So it seems 2017 is dead-set not only on misery of a general “the world is going to shit” nature but also in a very personal “someone up there hates me” sense.

I will attempt to contact Expedia and figure out an alternate plan to get to Cape Verde in February. But first I will shake my fist at the sky and curse 2017 with the biggest GO FUCK YOURSELF I can muster. So much for that positivity resolution.

Have a good weekend!

Here are some interesting reads from this week:

The French are fighting back against 24/7 on-call work culture.

Reducing your language learning baggage, or: “All you need is to keep going.”

An interesting article about the E.U.’s swelling language roster.

The most misused words in English (I am forever getting bemused and nonplussed wrong).

And finally, the New York Times has just released its annual “52 places to go” list, and it has me feeling slightly possessive and territorial because Botswana is on there. Stay away, please; it’s all mine in 2017!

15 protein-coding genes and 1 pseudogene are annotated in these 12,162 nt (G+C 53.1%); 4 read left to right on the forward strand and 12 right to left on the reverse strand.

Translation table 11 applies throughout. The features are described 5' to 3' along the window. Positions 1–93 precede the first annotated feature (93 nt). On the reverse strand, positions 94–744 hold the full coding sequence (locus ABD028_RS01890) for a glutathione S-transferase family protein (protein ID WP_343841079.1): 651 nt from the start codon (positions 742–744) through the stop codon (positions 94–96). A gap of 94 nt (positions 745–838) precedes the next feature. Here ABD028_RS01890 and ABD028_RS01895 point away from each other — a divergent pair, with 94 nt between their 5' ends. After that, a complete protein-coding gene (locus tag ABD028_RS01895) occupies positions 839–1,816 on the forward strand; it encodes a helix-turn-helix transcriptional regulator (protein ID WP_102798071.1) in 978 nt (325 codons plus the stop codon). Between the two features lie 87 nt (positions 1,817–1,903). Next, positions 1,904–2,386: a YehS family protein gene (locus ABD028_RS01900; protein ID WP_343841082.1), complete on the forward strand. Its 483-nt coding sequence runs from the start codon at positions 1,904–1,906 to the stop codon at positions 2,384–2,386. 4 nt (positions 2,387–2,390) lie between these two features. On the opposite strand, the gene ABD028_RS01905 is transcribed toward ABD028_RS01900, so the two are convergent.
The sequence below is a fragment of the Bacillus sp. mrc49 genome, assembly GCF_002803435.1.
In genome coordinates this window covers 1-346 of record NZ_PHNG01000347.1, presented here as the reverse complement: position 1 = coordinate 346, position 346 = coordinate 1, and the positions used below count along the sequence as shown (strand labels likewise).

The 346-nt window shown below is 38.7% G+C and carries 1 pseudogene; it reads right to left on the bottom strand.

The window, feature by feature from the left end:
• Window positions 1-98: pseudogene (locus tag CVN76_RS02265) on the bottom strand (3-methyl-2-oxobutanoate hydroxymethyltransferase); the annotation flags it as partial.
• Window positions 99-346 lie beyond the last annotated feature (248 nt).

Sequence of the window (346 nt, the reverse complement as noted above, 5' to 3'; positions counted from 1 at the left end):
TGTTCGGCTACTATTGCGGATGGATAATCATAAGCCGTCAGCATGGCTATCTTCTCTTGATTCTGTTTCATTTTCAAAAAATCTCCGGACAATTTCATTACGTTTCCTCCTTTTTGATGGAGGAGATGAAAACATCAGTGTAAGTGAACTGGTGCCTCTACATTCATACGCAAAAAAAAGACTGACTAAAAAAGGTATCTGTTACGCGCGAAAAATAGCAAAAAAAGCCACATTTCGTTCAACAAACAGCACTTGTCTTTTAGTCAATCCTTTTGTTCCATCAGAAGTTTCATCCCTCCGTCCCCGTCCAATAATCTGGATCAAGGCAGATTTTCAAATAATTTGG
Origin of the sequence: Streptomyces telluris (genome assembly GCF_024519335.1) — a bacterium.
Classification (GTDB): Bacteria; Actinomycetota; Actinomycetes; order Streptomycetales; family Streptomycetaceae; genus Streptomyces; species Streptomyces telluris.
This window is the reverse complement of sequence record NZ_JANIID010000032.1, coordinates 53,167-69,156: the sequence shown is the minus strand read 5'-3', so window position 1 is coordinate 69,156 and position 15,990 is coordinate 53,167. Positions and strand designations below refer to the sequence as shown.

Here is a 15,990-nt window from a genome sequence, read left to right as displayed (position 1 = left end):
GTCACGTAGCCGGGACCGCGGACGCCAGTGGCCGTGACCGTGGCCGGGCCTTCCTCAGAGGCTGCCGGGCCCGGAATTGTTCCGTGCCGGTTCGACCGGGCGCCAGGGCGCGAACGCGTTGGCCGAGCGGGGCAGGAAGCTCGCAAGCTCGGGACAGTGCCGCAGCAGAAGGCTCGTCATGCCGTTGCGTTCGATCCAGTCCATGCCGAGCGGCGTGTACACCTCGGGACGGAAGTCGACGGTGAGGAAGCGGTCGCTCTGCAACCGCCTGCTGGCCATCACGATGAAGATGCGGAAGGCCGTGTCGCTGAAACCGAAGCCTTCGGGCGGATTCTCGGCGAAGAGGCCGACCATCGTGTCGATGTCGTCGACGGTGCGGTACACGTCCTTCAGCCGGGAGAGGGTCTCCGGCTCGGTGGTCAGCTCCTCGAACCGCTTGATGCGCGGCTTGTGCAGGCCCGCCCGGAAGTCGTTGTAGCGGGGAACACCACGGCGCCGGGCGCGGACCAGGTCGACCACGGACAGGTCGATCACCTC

Have a great weekend!

P.S. The photo is apropos of nothing, really. I saw the can in the supermarket and thought it looked like gorgeous art. Also, this week I did roast chestnuts for the first time ever. They were delightful even though half the joy of eating them is the wintry feeling and it is in no way, shape or form winter here. (Thank you, Mark Slomiany, for that one time you made them and I saw how easy it looked!)

Mauritania

On December 1, I flew to Nouakchott, Mauritania to start a 4-country shoot about people who are locally active in the movement to abandon FGM, or female genital mutilation (also known as female circumcision or excision).

The first thing I noticed about the country was the amazing breadth of awesome outfits worn by both men and women, a result of the confluence of West and North African cultural influences (mostly, I think, Arab/Berber, Wolof and Fulani). As someone already conspicuous in my outsiderness, I didn’t want to take photos, but this Google image search is sort of representative.

The next morning we left for Kiffa, an eight hour drive into the Sahel desert, before dawn. Continue reading